Where to begin with this piece. There is so much to say. I’ll start with its history. The piece was written in Quechua, an ancient language native to the Andean region in South America, by the Franciscan Pastor Juan Pérez Bocanegra around 1610 and published in 1631. Bocanegra sang and ministered at San Pedro de Andahuaylillas in Cusco, Peru. This piece was meant as a processional hymn to be sung as parishioners entered church. It is originally about 20 minutes long and has twenty or so verses; this version only contains the first two.
I find this piece entirely chilling. First of all, it uses Amerindian words to express European religious concepts set to a European Baroque tune. Second, though it’s a hymn to the Virgin, which would ostensibly sound sweet and calm, this piece is firmly in the Church Militant camp. Yes, it’s a processional, and processionals are supposed to be rhythmic and metrical, but this goes beyond metrical to martial. I think this is fitting, given the context.
By the time this piece was written, the Spanish colonization of the New World had been underway for just about a century. In 1532, Francisco Pizarro and his soldiers ambushed and captured Emperor Atahualpa of the Incas, effectively defeating the mightiest of the indigenous South American empires and easing further Spanish conquest. Ten years later, the Spanish government established the Viceroyalty of Peru, which, until the early 18th century, spanned almost the entirety of the South American landmass save only for Venezuela, which was under a different Viceroyalty, and the eastern half of Brazil, which was under the control of Portugal. This was the second of four such viceroyalties that consolidated and administered Spain’s territories. Control of the land, control of the government, and control of the economy comprise three-quarters of the recipe needed for complete domination – the last quarter is, of course, control of religion. In this, the Catholic Church was masterful.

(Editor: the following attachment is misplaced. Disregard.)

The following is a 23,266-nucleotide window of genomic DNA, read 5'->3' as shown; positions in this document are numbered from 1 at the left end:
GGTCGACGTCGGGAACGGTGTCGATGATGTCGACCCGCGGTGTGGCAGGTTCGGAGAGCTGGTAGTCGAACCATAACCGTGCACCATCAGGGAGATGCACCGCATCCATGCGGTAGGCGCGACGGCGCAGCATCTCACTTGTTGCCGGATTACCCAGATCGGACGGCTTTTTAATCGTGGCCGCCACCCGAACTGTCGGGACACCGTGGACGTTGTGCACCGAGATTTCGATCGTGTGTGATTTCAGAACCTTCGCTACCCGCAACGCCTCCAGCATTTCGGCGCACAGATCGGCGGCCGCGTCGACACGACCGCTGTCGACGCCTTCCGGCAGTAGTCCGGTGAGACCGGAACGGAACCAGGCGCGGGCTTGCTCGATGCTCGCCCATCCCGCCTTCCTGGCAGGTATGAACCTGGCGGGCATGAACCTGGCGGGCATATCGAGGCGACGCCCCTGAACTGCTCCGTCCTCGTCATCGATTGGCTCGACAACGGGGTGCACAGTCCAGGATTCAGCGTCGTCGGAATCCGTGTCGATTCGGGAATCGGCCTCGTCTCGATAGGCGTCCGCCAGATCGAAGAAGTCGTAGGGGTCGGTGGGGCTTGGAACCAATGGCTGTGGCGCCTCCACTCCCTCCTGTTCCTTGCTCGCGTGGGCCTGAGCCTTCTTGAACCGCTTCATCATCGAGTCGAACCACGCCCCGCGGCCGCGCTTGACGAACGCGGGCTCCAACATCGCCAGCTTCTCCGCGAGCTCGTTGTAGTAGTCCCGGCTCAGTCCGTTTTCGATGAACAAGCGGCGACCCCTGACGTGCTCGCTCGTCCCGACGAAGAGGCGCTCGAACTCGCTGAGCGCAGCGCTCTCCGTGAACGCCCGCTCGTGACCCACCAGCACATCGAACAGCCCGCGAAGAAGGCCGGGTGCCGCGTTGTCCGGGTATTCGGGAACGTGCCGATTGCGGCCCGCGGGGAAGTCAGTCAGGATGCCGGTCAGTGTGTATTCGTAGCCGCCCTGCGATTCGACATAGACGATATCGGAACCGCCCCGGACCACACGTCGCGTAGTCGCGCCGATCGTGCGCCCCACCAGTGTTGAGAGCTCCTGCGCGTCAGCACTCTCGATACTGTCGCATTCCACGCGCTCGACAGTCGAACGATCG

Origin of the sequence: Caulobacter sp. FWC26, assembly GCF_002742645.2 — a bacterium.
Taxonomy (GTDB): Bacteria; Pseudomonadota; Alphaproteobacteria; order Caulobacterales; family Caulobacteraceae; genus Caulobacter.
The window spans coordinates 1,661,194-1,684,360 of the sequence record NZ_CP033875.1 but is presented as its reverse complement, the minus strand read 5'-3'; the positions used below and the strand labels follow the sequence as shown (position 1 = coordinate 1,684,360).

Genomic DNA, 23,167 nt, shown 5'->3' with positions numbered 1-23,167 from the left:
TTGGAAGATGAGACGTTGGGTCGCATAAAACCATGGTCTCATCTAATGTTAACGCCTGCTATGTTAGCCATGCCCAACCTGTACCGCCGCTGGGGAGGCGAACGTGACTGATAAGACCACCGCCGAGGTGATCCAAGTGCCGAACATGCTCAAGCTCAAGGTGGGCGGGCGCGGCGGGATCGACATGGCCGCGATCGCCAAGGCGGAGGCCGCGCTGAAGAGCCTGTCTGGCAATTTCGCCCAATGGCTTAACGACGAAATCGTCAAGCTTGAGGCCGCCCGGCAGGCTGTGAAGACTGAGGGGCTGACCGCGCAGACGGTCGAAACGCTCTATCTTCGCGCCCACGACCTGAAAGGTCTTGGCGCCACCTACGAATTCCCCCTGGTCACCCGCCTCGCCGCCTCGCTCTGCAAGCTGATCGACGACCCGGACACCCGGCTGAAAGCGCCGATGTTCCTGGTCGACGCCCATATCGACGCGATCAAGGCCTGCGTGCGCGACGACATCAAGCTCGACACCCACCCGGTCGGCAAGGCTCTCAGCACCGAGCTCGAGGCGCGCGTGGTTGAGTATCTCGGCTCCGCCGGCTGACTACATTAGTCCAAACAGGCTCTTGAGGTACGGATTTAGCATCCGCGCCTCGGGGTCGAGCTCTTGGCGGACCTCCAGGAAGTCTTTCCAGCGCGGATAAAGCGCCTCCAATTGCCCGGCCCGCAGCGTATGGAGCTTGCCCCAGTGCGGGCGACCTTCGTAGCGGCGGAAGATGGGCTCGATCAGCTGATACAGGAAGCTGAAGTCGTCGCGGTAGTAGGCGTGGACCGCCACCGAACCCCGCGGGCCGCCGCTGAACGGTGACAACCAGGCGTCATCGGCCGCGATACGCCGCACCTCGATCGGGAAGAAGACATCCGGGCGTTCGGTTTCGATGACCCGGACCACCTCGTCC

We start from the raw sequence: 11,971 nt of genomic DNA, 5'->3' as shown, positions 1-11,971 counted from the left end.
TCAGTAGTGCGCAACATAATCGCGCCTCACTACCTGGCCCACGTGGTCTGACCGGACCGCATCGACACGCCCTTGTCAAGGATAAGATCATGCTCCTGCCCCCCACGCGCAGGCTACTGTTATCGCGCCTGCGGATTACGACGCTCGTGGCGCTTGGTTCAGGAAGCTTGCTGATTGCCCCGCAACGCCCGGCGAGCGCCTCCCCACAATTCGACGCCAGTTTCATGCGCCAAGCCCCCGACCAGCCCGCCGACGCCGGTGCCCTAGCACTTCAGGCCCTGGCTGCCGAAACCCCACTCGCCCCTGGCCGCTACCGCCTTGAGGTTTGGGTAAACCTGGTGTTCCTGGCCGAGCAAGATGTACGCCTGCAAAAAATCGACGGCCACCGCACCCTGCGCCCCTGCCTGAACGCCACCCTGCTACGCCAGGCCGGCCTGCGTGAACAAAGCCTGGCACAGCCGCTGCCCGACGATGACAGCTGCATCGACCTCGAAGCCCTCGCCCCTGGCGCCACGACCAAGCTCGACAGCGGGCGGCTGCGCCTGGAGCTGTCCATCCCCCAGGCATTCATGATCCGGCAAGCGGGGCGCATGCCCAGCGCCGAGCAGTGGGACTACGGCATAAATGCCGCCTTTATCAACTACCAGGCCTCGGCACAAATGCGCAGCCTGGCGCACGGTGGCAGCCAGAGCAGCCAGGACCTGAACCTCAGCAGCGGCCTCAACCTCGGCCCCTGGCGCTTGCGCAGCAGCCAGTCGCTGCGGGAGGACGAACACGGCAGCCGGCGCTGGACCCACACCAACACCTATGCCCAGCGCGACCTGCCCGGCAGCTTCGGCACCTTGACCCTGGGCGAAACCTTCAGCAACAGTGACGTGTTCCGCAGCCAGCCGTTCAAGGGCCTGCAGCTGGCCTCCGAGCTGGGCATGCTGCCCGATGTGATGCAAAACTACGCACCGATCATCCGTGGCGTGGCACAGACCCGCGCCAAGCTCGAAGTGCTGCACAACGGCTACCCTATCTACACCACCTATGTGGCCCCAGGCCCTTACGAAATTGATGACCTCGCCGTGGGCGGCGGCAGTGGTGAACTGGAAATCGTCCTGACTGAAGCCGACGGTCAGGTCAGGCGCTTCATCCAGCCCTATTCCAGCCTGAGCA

That is why I find this piece so chilling. Religion has always been one of the strongest influences on society and culture, and as music is a part of culture, this piece is, to me, an audible relic of one civilization’s violent conquest and subjugation of another.
Bocanegra himself was born in Spain, but at some point (and for reasons I can’t find), emigrated to Peru. I can only surmise that he actively chose to put the hymns he wrote into Quechua to encourage conversion. Words and English translation are below. Before I close, I want to be absolutely clear that this is meant in no way to be a dig against the current Catholic Church. All denominations of all religions have done some fairly odious things in the past. Finally, while this recording is perfectly serviceable, I highly recommend finding the one done by Ex Cathedra off their “New World Symphonies” album.
Hanaq pachap kusikuynin
Yupayruru puquq mallki
Diospa rampan Diospa maman
Yuraq tuqtu hamanq’ayman
Oh, Joy of heaven
forever adore you,
flowering tree that gives us the Sacred Fruit,
Hope of Humanity,
the strength that sustains me,
yet I still fall.
Keep in mind my veneration
You, guiding hand of God, Mother of God,
Flourishing amancaicito of tender and white wings,
my worship and my tears;
to let Him know this son
places his stock in the Kingdom of Heaven.
2 thoughts on “Sacred Sunday: “Hanaq Pachap Kusikuynin,” Juan Pérez Bocanegra”
Beautiful, really beautiful, and as you say slightly chilling. Thanks for all the context.
I’m glad you enjoyed it. I loved it when I first heard it, and then dig some digging about what it was all about. Jeepers.